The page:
AMERICAN oil giant Chevron is buying oil and gas producer Hess in an all-stock deal worth US$53bn. This is the second major oil buy-up this month, following ExxonMobil’s agreement to acquire US shale firm Pioneer Natural Resources in a deal worth US$59.5bn.
Hess’ acquisition will give Chevron a foothold in Guyana, South America, a region that has emerged as one of the world's fastest-growing new oil territories with discoveries of more than 11bn barrels of oil.
Over 25 significant discoveries, primarily within the Stabroek block, have been made since May 2015 by ExxonMobil, which together with its partners – including Hess – controls all production off this tiny nation.
Chevron called the Stabroek block – a 6.6m acre offshore oil reservoir off Guyana's Atlantic coast – an “extraordinary asset with industry leading cash margins”. Hess has a 30% interest in the Stabroek block, as well as stakes in three other blocks including Kaieteur. This covers 3.3m acres and is equivalent in size to more than 580 deepwater blocks in the Gulf of Mexico, Hess said.
As part of the deal, Chevron will also benefit from Hess’ Bakken and Three Forks shale assets in North Dakota. Forming part of the Williston Basin, which also spreads across Montana, as well as parts of Saskatchewan and Manitoba, the Bakken Shale ranks as one of the largest oil developments in the US in the past 40 years.
Speaking to the Financial Times about the deal, John Hess, the son of Leon Hess who established the firm nine decades ago, said: “It’s sweet, I have to tell you.” He went on to call it “the right long-term decision for our shareholders”. The deal values his own family’s stake at about US$5bn.
Under the terms of the agreement, Hess shareholders will receive 1.0250 shares of Chevron for each Hess share. In January, Chevron said it expects to recommend an increase to its first quarter dividend per share of 8% to US$1.63, which will be subject to the approval of the Chevron board of directors.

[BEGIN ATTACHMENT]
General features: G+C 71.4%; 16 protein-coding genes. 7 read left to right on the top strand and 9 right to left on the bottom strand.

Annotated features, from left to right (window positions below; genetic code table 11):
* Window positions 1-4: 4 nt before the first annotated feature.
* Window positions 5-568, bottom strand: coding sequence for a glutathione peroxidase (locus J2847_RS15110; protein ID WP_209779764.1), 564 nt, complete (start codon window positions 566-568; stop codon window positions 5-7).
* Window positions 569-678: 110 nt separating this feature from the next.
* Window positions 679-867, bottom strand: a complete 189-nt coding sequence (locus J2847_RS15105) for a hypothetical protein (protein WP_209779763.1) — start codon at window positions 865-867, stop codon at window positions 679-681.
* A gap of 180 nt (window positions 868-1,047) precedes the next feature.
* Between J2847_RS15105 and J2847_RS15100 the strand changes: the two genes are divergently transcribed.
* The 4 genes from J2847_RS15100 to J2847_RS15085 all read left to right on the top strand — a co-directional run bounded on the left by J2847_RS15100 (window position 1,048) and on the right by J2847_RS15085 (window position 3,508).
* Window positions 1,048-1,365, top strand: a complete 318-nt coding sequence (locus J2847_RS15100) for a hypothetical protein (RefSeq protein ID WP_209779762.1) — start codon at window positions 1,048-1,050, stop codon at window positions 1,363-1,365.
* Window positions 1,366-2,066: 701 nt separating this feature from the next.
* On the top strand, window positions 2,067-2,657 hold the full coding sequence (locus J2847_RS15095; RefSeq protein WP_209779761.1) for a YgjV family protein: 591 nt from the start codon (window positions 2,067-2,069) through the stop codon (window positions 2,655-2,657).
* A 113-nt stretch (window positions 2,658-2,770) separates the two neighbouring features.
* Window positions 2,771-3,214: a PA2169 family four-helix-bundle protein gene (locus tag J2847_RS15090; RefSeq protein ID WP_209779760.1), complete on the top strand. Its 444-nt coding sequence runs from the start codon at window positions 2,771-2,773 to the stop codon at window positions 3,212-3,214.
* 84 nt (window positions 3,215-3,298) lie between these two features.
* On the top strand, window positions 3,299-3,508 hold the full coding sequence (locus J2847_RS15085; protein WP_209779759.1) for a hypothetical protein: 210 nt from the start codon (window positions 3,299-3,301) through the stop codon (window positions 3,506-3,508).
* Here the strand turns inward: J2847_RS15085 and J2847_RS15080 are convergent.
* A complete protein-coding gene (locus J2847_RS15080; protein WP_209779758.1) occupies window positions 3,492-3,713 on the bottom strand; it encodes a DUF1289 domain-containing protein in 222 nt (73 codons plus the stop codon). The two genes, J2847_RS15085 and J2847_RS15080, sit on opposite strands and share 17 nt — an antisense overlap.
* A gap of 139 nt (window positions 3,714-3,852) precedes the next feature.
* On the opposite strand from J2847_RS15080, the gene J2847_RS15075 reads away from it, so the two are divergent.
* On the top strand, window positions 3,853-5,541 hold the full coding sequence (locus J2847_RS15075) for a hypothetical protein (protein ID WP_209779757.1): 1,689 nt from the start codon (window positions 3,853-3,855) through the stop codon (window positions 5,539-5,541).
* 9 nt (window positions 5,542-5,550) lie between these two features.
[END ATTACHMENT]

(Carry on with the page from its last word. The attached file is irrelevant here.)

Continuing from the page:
John Hess is expected to join Chevron’s board of directors once the deal is closed in the first half of 2024.
Chevron’s deal comes less than two weeks after Exxon’s acquisition of Pioneer, prompting those in the industry to question whether further oil and gas buy-outs should be expected. “We’ve got too many CEOs per BOE [barrels of oil equivalent] so consolidation is natural,” Michael Wirth, chief executive of Chevron told The Guardian, adding that we can expect to see other deals.
Another massive bet on oil is a further blow for environmental groups, as research put greenhouse gas emissions at “an all-time high” and the International Energy Agency branded “big oil” claims that oil and gas represented safe or secure choices for the world’s energy and climate future were “weaker than ever”.
IEA executive director Fatih Birol said: “Governments, companies, and investors need to get behind clean energy transitions rather than hindering them. There are immense benefits on offer, including new industrial opportunities and jobs, greater energy security, cleaner air, universal energy access and a safer climate for everyone.”
However, despite the push towards renewables, Wirth predicts demand for oil will continue to grow to 2030 and beyond. “We are not selling a product that is evil,” Wirth told the Financial Times. “We’re selling a product that’s good.”
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